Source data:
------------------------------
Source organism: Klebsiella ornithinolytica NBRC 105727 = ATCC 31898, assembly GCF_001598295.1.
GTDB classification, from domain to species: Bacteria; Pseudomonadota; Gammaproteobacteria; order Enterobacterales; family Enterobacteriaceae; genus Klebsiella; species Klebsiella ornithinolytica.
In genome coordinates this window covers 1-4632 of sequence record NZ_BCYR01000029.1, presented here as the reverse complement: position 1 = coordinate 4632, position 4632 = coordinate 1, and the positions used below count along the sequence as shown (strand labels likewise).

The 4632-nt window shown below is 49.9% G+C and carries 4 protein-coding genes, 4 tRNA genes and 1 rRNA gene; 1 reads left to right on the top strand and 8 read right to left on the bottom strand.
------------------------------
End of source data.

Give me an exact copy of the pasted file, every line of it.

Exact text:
Source organism: Klebsiella ornithinolytica NBRC 105727 = ATCC 31898, assembly GCF_001598295.1.
GTDB classification, from domain to species: Bacteria; Pseudomonadota; Gammaproteobacteria; order Enterobacterales; family Enterobacteriaceae; genus Klebsiella; species Klebsiella ornithinolytica.
In genome coordinates this window covers 1-4632 of sequence record NZ_BCYR01000029.1, presented here as the reverse complement: position 1 = coordinate 4632, position 4632 = coordinate 1, and the positions used below count along the sequence as shown (strand labels likewise).

The 4632-nt window shown below is 49.9% G+C and carries 4 protein-coding genes, 4 tRNA genes and 1 rRNA gene; 1 reads left to right on the top strand and 8 read right to left on the bottom strand.